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Hillesden is located in Buckinghamshire
Location within Buckinghamshire
Population216 (2011 Census)[1]
OS grid referenceSP678302
Civil parish
  • Hillesden
Shire county
Sovereign stateUnited Kingdom
Postcode districtMK18
Dialling code01296
PoliceThames Valley
AmbulanceSouth Central
EU ParliamentSouth East England
UK Parliament
List of places
51°57′30″N 1°00′17″W / 51.9582°N 1.0046°W / 51.9582; -1.0046Coordinates: 51°57′30″N 1°00′17″W / 51.9582°N 1.0046°W / 51.9582; -1.0046

Hillesden is a village and civil parish within Aylesbury Vale district of Buckinghamshire, England. It is in the very north of the county, about four miles south of Buckingham.

The village name is Anglo Saxon in origin, and means 'Hild's hill'. In the Domesday Book of 1086 the village was recorded as Ilesdone, though earlier it had been referred to as Hildesdun.

Hillesden is split up into three areas; Church End, The Orchard and The Barracks. Church End is situated at the top of the hill and surrounds the church. The Orchard consists of Orchard Cottages and Orchard View, whilst The Baracks are situated across from Great Ground.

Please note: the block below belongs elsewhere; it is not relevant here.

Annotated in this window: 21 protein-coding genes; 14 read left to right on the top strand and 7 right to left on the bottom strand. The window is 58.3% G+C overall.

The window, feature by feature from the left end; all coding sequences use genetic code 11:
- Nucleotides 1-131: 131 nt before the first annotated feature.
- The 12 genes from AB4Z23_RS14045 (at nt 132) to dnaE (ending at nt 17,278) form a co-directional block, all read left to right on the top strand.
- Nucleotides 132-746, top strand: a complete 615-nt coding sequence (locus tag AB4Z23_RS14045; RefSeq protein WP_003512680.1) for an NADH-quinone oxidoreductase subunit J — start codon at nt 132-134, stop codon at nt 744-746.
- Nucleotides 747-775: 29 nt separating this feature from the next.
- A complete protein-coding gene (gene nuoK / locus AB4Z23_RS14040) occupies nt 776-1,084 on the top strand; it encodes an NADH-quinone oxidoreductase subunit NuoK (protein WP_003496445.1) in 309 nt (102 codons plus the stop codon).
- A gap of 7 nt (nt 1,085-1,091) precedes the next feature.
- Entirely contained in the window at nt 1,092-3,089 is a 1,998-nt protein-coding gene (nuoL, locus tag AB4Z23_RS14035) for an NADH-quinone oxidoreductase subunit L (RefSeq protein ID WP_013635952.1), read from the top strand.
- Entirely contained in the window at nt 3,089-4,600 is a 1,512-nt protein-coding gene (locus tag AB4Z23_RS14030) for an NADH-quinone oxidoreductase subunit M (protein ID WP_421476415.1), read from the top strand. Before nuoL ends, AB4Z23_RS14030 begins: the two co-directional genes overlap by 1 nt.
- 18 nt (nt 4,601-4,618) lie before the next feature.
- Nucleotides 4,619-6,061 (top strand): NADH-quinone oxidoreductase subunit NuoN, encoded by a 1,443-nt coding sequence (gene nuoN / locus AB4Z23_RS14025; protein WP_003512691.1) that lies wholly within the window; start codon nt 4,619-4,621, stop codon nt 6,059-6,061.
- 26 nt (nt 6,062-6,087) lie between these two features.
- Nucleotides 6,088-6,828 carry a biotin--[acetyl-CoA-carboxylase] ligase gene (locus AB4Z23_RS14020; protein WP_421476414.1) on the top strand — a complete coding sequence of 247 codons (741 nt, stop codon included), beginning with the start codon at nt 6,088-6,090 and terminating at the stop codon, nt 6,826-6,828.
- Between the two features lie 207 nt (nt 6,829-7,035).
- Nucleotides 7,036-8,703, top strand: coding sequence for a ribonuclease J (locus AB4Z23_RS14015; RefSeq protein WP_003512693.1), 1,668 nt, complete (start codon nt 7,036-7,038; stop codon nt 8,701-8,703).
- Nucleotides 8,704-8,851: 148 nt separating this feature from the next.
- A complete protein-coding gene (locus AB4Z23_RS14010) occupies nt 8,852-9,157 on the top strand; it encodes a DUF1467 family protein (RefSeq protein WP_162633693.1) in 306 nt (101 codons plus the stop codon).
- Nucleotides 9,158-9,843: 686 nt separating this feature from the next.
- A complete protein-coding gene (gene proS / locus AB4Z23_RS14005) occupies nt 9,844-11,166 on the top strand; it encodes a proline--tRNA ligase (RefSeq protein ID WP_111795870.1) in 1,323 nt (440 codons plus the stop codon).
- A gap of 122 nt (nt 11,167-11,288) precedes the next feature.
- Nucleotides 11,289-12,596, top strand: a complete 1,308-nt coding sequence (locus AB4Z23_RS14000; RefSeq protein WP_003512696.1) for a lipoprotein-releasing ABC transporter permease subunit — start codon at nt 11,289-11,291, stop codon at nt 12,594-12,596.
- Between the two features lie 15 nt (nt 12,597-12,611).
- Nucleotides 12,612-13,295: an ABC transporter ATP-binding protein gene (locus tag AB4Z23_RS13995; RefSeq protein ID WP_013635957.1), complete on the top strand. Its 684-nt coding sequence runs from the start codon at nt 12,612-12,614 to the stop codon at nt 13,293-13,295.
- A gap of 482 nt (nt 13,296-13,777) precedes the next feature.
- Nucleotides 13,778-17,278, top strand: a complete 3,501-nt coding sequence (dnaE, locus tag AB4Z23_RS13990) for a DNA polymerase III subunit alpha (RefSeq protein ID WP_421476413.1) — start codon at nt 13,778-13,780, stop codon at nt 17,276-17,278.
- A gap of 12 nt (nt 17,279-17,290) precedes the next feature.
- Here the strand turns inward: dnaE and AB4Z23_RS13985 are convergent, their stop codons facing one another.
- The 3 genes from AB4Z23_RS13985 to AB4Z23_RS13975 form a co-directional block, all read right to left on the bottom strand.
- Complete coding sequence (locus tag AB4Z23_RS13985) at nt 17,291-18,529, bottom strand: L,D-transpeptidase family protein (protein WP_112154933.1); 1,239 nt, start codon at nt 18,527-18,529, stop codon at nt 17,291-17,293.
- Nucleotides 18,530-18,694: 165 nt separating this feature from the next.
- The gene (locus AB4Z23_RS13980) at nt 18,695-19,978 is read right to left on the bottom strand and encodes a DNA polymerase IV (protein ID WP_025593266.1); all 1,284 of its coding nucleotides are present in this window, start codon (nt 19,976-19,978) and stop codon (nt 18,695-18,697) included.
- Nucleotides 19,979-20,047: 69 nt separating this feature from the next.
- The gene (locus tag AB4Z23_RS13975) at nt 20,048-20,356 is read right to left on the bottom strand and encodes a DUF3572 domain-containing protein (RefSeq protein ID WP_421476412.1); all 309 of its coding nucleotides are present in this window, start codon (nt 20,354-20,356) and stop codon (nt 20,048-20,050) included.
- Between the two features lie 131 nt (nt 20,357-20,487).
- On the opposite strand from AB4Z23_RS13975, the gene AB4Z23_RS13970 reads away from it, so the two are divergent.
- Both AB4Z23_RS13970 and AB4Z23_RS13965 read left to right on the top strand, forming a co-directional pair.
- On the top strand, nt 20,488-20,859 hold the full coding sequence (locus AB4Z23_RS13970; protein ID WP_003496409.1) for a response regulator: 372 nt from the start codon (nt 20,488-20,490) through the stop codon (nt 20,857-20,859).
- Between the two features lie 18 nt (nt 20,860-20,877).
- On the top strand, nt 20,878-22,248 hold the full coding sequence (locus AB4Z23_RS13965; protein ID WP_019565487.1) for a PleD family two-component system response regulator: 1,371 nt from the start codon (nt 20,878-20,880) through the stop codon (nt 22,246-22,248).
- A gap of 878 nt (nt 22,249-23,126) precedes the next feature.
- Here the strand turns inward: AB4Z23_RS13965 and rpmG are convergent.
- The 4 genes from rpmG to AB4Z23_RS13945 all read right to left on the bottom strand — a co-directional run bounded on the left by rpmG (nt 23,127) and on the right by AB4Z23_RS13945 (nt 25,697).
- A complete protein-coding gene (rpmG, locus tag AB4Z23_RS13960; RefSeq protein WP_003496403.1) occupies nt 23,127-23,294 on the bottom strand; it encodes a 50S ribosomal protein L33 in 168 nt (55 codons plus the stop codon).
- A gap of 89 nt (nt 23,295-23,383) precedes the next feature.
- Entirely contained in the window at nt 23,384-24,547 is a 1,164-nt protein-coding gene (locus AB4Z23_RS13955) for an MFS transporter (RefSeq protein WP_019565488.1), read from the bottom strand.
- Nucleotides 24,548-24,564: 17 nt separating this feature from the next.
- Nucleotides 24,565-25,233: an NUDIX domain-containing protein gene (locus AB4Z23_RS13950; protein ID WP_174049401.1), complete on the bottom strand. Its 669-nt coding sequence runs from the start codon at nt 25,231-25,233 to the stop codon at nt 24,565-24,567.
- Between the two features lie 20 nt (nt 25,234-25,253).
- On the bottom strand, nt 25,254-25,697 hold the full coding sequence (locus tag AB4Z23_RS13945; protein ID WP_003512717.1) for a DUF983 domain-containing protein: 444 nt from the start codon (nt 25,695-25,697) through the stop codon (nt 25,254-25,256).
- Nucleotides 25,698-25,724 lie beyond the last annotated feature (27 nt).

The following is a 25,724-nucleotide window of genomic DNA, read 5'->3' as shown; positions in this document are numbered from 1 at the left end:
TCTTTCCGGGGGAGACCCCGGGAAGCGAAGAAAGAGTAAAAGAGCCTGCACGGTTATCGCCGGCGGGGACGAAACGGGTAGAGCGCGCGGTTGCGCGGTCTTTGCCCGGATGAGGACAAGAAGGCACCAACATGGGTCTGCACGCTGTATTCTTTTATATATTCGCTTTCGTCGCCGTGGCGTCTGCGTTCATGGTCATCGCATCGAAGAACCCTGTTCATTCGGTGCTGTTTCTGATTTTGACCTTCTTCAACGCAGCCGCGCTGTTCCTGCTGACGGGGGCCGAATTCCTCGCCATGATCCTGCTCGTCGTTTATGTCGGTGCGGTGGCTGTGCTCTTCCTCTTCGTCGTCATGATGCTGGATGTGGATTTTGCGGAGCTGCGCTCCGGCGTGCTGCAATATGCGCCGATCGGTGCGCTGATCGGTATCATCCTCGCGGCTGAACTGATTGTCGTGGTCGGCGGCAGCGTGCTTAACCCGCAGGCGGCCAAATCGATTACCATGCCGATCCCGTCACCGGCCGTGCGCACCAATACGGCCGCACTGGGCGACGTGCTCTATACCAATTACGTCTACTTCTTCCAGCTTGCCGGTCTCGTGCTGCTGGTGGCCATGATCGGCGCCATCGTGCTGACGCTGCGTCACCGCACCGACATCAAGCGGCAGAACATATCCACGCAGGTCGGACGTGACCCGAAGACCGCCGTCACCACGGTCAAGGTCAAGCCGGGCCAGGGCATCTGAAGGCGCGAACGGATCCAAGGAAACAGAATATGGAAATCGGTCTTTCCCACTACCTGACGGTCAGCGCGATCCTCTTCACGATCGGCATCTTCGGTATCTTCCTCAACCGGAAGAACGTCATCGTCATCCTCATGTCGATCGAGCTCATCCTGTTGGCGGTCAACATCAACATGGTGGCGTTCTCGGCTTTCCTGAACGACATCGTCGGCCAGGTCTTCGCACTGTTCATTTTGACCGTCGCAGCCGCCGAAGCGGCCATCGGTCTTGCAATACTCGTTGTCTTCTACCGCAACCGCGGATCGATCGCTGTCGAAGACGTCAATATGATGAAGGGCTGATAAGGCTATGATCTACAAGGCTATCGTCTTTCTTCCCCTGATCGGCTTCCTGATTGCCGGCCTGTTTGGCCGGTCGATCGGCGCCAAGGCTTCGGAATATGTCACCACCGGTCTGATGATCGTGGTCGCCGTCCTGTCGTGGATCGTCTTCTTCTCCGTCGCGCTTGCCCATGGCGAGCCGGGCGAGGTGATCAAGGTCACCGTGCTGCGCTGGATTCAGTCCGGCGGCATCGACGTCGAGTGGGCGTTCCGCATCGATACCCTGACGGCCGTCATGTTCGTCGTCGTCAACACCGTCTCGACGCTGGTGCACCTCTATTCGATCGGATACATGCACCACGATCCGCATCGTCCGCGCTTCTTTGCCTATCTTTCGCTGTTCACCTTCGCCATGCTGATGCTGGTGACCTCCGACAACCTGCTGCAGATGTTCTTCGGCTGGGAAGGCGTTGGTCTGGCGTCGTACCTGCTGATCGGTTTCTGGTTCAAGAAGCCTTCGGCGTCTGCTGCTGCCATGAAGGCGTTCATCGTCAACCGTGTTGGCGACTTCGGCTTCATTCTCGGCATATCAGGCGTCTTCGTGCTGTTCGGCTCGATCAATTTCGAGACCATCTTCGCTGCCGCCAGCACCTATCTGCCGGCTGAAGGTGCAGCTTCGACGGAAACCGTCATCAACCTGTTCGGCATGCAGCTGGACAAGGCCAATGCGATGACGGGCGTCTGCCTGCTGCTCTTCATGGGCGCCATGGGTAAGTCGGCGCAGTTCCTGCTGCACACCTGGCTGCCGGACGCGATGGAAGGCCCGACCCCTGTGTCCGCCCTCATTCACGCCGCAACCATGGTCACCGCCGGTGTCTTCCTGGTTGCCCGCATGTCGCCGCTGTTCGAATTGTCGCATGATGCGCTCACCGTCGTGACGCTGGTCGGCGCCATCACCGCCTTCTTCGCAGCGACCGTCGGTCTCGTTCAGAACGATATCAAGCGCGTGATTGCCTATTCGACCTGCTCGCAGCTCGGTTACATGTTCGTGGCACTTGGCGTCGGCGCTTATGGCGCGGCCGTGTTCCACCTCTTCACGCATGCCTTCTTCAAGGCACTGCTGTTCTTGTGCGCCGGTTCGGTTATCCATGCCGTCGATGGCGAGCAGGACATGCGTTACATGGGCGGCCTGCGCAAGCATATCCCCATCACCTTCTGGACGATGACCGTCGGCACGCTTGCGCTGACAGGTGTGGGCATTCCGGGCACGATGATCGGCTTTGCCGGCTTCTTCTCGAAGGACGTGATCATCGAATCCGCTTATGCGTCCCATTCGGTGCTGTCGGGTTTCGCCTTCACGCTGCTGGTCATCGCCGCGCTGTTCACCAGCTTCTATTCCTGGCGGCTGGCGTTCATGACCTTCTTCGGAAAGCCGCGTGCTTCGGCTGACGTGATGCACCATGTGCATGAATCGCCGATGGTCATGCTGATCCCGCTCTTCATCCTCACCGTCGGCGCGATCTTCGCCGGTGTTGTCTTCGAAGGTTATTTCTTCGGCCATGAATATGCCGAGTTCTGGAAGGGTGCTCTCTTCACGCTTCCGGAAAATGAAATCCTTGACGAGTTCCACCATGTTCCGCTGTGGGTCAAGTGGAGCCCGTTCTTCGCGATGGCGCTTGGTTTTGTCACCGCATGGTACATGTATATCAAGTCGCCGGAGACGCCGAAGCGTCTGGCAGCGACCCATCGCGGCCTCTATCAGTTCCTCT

North side view of All Saints church, Hillesden.

The 15th century parish church in Hillesden is dedicated to All Saints and is a grade I listed building.[2] The tithes of the church were anciently collected by Christ Church, Oxford. The Irish judge Godfrey Boate, subject of a famous mocking elegy by Jonathan Swift, is buried here (he had married into the Dentons, the local landowning family).

Hillesden was the home of the Denton family. During the English Civil War the manor house at Hillesden, was owned by Sir Alexander Denton, Member of Parliament for Buckingham. Denton was a Royalist and his house at Hillesden became a focal point in the conflict. In January 1644 Parliamentary forces occupied Hillesden House but they were ejected. In early February Colonel William Smith garrisoned Hillesden House with about 260 men to support the King at Oxford. The house was occupied by many of the Denton family and some of the Verney family and Sir Alexander also arrived at the house by chance. A force of over 2000 men under Oliver Cromwell and Samuel Luke laid siege to the house at the beginning of March. After the surrender Smith and Denton were taken prisoner and moved to the Tower of London, while the house was destroyed and the family beggared. Denton died a prisoner on New Years Day 1645.[3] The medieval church, built in 1493 was saved from the ravages of war, however, and remains to this day along with Parliamentary bullet holes in its door.


  1. ^ Neighbourhood Statistics 2011 Census, Accessed 3 February 2013
  2. ^ Historic England. "CHURCH OF ALL SAINTS (1288641)". National Heritage List for England. Retrieved 20 July 2014.
  3. ^ Parishes : Hillesden, A History of the County of Buckingham: Volume 4 (1927), pp. 173-180. Date accessed: 5 October 2010

External links[edit]

Media related to Hillesden at Wikimedia Commons